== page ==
4. The U.K.’s relatively narrow view of marketing may imply that Advisers may have preliminary generic discussions with investors without offering interests in specific Funds, and send formal offering documents only on request by an investor. Advisers should, however, be careful about any strategy that pushes the bounds of marketing; many Member States have viewed the AIFMD as a means to regulate more closely alternative investment businesses, and may be likely to disfavor circumventing the AIFMD through Reverse Solicitation.

An Adviser that complies with the Reverse Solicitation exception must also review the private placement regime of each potential investor’s Member State to ensure that such Member State has not elected to regulate the sale or placement of interests in a Reverse Solicitation.

3. Private Placement Regimes.  A non-EU Adviser that cannot rely on Reverse Solicitation may nevertheless market in the EU (at least until September 2018) subject to the private placement regime of each Member State where marketing will occur.  If the non-EU Adviser is not relying on an applicable Transition Period, the Adviser must also comply with AIFMD reporting requirements discussed in section 3(a) of our April Letter.  To comply with the applicable private placement regimes, an Adviser should (a) identify the Member States where its marketing activities will occur, (b) determine what Transition Periods apply, and (c) determine whether any additional reporting or compliance actions are required.  The range of local private placement regulations announced to date is fairly broad.  For example, the U.K. announced that it does not intend to impose further private placement obligations beyond those in the AIFMD, while Germany has announced fairly robust registration, review and compliance regulations that include a two-month review period for any proposed marketing, the appointment of an independent depository, and enhanced investor and regulatory reporting requirements.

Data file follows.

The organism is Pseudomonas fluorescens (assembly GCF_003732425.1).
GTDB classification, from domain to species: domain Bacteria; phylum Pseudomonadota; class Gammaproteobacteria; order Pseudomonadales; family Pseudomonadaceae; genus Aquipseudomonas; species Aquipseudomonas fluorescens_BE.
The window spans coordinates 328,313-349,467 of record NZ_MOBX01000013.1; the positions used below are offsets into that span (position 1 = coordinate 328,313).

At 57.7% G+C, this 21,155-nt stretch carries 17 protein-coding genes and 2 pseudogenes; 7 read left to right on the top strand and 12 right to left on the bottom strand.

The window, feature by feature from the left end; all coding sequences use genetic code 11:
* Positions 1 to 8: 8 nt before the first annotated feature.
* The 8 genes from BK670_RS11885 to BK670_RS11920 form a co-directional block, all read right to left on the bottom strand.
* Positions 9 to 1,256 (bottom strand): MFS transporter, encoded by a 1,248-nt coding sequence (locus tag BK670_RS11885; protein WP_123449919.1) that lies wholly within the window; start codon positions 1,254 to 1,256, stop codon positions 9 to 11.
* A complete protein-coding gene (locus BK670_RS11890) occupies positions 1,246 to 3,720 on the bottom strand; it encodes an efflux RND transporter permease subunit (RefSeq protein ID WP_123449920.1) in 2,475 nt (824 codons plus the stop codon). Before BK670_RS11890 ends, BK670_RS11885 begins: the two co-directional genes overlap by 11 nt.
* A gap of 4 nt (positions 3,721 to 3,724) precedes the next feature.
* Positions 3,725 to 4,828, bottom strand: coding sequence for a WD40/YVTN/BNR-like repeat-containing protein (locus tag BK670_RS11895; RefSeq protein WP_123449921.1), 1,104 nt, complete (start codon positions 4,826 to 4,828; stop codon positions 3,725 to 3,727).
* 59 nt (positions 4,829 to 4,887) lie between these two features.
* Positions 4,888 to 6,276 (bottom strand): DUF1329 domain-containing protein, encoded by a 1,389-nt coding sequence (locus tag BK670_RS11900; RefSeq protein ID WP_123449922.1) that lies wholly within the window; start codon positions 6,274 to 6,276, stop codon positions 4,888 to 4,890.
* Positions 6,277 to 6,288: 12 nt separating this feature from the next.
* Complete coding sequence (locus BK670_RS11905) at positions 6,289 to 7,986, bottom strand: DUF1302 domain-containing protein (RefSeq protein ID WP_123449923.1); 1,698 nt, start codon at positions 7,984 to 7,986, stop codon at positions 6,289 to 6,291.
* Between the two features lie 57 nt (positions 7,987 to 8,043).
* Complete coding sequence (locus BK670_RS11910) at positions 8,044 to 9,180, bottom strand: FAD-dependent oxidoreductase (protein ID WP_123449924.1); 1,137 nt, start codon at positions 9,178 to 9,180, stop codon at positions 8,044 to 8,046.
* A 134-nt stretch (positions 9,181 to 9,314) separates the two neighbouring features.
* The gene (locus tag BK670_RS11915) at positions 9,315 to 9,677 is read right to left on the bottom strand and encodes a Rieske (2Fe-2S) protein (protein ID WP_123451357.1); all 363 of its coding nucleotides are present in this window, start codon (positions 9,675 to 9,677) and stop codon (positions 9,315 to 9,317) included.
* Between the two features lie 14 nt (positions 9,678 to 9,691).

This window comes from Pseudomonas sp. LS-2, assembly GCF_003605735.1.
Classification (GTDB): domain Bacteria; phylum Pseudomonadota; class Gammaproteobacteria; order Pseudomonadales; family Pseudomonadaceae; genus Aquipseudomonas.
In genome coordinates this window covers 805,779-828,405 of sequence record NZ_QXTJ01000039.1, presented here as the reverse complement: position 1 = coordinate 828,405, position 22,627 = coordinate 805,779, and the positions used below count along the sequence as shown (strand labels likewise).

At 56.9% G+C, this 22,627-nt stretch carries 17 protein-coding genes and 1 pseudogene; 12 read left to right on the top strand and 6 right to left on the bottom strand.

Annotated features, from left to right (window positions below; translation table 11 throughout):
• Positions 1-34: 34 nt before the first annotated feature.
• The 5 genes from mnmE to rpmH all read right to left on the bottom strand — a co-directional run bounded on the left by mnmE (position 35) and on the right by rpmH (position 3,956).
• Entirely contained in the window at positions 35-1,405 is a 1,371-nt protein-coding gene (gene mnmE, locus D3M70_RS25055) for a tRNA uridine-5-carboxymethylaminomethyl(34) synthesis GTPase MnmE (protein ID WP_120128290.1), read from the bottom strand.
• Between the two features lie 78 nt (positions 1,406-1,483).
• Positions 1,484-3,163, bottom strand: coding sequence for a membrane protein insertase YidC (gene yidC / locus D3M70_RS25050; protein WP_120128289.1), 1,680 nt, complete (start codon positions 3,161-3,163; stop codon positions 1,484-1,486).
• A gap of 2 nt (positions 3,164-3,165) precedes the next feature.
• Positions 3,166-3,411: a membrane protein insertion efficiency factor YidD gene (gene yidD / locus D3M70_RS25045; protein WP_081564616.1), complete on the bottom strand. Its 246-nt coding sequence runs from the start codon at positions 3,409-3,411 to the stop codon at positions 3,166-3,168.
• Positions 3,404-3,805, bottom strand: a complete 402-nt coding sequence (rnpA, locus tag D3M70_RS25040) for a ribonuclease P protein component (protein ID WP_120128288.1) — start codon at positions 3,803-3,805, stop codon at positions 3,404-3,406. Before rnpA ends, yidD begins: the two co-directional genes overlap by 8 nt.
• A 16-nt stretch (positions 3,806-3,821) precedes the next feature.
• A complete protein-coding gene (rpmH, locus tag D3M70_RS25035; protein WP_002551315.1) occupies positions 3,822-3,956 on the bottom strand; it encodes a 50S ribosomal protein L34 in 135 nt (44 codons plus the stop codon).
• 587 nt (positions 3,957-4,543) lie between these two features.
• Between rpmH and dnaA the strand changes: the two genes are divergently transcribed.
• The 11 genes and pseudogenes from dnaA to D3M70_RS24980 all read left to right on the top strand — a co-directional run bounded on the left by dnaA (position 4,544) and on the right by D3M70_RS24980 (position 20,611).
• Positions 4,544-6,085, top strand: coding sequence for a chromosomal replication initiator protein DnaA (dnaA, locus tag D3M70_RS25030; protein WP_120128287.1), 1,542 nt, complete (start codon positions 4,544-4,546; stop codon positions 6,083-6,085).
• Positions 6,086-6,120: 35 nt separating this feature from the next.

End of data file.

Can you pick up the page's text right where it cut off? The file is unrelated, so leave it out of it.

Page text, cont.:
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This letter only generally summarizes action items to take in preparation for the July 22, 2013, effective date for the AIFMD, is not intended as specific or complete advice, and is subject to change as the regulations develop.  We do not provide legal advice regarding EU matters, but can assist you in engaging local counsel.  For further assistance, please contact John Broadhurst,  Carolyn Reiser, Neil Koren, Jim Frolik, Christina Hamilton, Joan Grant or David Suozzi.

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[1] Marketing is defined broadly and covers any direct or indirect offering or placement, at the initiative or on behalf of an Adviser, of a Fund’s interests with investors domiciled or with offices in the EU.